An 1859 Plat Map for $5

I’ve seen copies of the 1859 plat map of Hancock County, Illinois. I even have a color reproduction of it that apparently is slightly smaller than its original size of four feet by four feet. According to an advertisement in the 27 January 1859 issue of the Warsaw [Illinois] Bulletin, the map sold for $5 originally and included rollers and would be delivered on or before 1 January 1859.

When one stops and thinks about it, the creation of the map would have been quite an undertaking given the technology and equipment of the time. When put in context of 1859 mapmaking, it sometimes is a wonder maps of this age are as correct as they are. It was not simple task (there were no computers to lay out the images) and it’s easy to criticize the map for the occasional error which people usually notice if it involves their family. The correct information tends to get ignored because “my family’s information is wrong” and that somehow takes precedence over what information is correct. My two ancestral families who owned property in the county are shown as owning the correct parcels.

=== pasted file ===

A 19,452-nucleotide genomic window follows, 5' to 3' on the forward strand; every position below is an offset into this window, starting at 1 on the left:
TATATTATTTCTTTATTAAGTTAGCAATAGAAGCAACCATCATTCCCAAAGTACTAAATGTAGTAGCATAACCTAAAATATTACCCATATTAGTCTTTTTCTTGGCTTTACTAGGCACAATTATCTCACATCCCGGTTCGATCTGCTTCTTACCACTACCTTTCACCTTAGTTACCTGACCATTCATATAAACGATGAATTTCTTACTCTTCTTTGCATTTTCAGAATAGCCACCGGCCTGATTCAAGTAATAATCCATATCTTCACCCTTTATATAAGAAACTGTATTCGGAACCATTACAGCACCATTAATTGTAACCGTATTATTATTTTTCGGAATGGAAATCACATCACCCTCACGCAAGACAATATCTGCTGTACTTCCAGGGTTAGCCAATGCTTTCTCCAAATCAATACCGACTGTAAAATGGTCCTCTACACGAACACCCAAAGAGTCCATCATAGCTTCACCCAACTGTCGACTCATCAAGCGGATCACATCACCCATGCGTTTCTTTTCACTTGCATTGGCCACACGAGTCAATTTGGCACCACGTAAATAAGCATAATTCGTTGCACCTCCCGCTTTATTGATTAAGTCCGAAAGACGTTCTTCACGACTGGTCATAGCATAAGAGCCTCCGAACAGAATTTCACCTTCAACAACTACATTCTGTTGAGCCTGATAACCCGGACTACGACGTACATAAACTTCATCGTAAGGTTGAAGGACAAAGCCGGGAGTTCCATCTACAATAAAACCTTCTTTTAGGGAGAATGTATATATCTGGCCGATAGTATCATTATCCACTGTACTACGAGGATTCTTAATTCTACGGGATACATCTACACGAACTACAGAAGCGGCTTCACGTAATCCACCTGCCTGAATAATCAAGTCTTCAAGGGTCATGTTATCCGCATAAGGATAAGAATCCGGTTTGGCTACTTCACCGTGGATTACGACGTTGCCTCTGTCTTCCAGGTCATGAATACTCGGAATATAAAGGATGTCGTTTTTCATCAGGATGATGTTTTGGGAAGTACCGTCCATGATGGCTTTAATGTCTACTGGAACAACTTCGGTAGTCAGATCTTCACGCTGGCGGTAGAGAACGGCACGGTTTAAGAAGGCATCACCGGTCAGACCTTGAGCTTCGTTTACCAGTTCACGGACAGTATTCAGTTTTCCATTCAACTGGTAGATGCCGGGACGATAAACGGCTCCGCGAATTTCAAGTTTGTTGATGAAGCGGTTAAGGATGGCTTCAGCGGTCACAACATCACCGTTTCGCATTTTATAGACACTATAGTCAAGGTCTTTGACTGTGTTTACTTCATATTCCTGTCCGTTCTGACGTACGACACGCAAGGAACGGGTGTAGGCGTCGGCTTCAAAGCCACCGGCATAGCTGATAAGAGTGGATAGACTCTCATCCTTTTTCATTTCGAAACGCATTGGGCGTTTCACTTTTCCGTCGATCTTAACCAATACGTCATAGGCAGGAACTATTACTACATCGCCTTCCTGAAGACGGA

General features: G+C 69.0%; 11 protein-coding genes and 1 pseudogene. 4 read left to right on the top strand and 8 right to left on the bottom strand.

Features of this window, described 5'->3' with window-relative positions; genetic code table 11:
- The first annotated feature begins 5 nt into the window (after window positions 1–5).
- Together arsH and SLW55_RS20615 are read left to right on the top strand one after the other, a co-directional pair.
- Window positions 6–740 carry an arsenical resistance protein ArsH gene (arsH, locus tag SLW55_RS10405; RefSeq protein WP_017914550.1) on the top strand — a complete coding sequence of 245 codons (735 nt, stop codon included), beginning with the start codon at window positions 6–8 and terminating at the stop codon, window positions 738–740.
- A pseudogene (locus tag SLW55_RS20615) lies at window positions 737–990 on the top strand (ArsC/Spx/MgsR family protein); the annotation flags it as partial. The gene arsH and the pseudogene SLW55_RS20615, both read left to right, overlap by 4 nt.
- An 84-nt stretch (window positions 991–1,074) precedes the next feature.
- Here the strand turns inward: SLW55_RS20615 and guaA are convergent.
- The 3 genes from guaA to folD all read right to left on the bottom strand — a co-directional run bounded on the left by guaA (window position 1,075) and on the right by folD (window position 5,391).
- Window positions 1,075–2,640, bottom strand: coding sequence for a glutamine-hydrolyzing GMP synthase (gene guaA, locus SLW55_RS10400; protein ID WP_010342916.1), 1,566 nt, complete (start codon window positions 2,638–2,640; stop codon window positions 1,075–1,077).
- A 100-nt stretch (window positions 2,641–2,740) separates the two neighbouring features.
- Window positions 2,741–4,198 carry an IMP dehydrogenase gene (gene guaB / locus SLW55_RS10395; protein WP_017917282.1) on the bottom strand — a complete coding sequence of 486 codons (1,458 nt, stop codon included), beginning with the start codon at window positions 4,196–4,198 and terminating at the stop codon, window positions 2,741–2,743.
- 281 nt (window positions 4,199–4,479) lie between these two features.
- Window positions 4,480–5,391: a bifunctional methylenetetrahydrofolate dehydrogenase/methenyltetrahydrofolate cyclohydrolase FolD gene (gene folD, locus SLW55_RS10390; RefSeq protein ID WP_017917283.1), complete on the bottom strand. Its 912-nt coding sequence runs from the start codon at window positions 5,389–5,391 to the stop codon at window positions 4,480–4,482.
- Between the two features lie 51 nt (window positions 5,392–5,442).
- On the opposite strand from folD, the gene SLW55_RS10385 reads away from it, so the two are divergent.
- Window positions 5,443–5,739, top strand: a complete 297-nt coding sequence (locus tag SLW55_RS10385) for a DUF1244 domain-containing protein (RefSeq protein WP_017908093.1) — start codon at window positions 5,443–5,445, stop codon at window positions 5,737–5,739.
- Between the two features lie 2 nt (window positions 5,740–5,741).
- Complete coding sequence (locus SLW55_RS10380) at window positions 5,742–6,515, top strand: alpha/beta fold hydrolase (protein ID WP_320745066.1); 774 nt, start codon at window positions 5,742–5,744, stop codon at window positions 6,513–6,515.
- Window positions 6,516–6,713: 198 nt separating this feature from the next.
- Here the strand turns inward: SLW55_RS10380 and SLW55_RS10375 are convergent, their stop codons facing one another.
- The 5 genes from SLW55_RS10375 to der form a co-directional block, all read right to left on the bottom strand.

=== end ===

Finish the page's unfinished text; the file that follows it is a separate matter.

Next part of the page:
The map is pretty much as described in the advertisement. I have a color reproduction of it that is smaller than the original–it’s not four feet on a side. The text can be read, but is small in places. The plat information was obtained from county records and I can see my Trautvetter ancestor’s property in section three of Rocky Run Township–under the spelling of Troutfetter and Troutretter. My Rampley ancestor (not shown in the illustration) is incorrectly listed as Ramsey on the map. The variant spellings are reasonable.

$5 was quite a bit back in 1859, but it’s a pretty neat map.


One thought on “An 1859 Plat Map for $5

  1. These old plat maps are wonderful! I can now access online the 1874 plat map for Yazoo County, MS from the Library of Congress web site — in color, I might add.
    I first saw it (in black & white) on fiche at the local LDS library several years ago. I saved images of portions of the map and put them on my computer when I got home. I then printed them, cut and pasted them together to use for the areas of interest.

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